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151  Forum 2005-2010 (read only) / Development / Re: Anyone done any small scale production runs? on: December 13, 2010, 05:44:32 am
I guess for 20 pieces, it's never going to be cheap to send for assembly outside (whether it's local or offshore). Try settling on using whatever tools and methods that could help in assembling them more efficiently (use home made reflow oven and stencil). 150 components is quite a lot and tiring for hand solder. smiley
152  Forum 2005-2010 (read only) / Development / Re: swarm , find position of robots on: November 08, 2010, 06:45:05 am

I'm not sure whether there's any off the rack solution available.
But, long long time ago (it seems long for me), TI was talking so much on the location engine on their CC2431 Zigbee chip. The software stack that time was so unstable when we were testing them back in ~2006/2007. But, I'm not sure what is the current status on the CC2431. If there's any company that develop modules (Zigbee) that is based on the CC2431, the location engine feature might be included. But, if I recall correctly, you need 2 (at least) stationery nodes (robots) in this case as reference location. If the module is available, then making an Arduino Shield should be feasible.
153  Forum 2005-2010 (read only) / Development / Re: zigbee network on: October 18, 2010, 09:34:57 am
There are series 1 modules that are for point to point use
Series 1 can also do point to multipoint but not mesh. So, if the 10 transmitters are able to reach the receiver using direct connection, Series 1 is adequate.

I am using Maxstream Xbee module.
Check what series you are using 1st.
154  Forum 2005-2010 (read only) / Development / Re: Low Power Arduino on: September 10, 2010, 10:54:49 am
How did you solder those?

I usually use hot air for those IC without legs. Sometimes I used hot plate and toaster oven too. Anything that has pins, I would use a solder iron with very sharp tip. smiley
155  Forum 2005-2010 (read only) / Development / Re: Low Power Arduino on: September 09, 2010, 12:15:42 pm
If you go for lower load you will get more pullability and thus less precision / stability.

Yes, you are correct as the pullability is proportionally to the inverse of load capacitance square. I was also thinking of removing the 2 capacitors (that's why I was saying about 6pF crystal, smiley), but obviously it will increase the ppm value too.
156  Forum 2005-2010 (read only) / Development / Re: Low Power Arduino on: September 08, 2010, 09:38:07 pm
Higher load capacitance implies less pullability. Thus in doubt better precision.

Thank you for pointing that out. I will try to find a crystal with lower load capacitance, probably 6pF.
157  Forum 2005-2010 (read only) / Development / Re: Low Power Arduino on: September 07, 2010, 10:04:00 pm
If you decide to try your hand at calibrating I would certainly like to hear how you get on.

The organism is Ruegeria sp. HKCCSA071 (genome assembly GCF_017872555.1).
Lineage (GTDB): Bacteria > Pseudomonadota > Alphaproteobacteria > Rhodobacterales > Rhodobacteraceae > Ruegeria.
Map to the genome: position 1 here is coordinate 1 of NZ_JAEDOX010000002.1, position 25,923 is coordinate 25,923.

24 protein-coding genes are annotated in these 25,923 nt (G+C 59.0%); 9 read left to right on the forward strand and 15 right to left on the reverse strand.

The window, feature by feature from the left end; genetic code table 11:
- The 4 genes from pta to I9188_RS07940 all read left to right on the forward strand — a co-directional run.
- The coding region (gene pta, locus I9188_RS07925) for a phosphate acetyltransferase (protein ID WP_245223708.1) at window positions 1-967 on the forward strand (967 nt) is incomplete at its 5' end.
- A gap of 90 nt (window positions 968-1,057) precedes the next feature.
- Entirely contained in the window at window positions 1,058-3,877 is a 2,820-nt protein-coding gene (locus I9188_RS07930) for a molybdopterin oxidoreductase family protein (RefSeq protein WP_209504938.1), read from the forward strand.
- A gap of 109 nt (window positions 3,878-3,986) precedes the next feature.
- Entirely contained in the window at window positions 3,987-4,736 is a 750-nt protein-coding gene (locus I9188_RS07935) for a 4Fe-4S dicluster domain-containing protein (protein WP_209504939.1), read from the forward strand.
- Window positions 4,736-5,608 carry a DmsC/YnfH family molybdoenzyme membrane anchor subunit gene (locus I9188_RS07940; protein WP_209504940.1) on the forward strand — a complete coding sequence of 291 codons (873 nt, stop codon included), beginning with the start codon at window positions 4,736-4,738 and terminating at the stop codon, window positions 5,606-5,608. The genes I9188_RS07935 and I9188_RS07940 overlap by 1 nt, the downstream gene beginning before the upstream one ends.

I will definitely post it here if I manage to get it work. smiley

Hmm, the processor has a 32kHz crystal, so it should be able to automatically calibrate. I think there exists an application note that describes this process but I seem to be able to find it with Google right now.

I think the application note is AVR053 but it doesn't need a 32kHz crystal for this calibration process. The programmer (AVRISP/JTAG/STK500) will supply a 32.768kHz clock to the MCU for calibration. I found that we can write the OSCCAL register directly in AVR Studio but we have to point where the value is in EEPROM or flash using one of the programmer. So, in this case we don't have to load this value in the sketch.

It includes interchangeable power shields for various sources (solar/battery, piezo, peltier, RF), but nothing explicitly for charging LiIon yet.

I made something similar for my company usage where we have different power shields, RF shields, and sensor interface shields that fits into different applications. But, we were using ATmega128 as our board was based on Crossbow's Micaz at that time. It provides flexibility but it gets annoying when your stacking goes higher and higher although we were using low profile board to board connector (1.00mm pitch).

Did you get a chance to measure the sleep current on this design?
I have yet to measure yet because I went straight to the 2nd revision as I changed the buck-boost converter (LTC3530) to TPS63001 instead as it uses so much less external components and cheaper too! But if I recall correctly, using ATmega128 and similar setup, it was around 40 uA. I didn't go for very low LDO design like MCP1700 as I think some other shields might need more than the 250 mA for the 3.3 V rail. For example an XBee Pro module. Once, I get the 2nd revision up running, I will post the current during power save mode here. smiley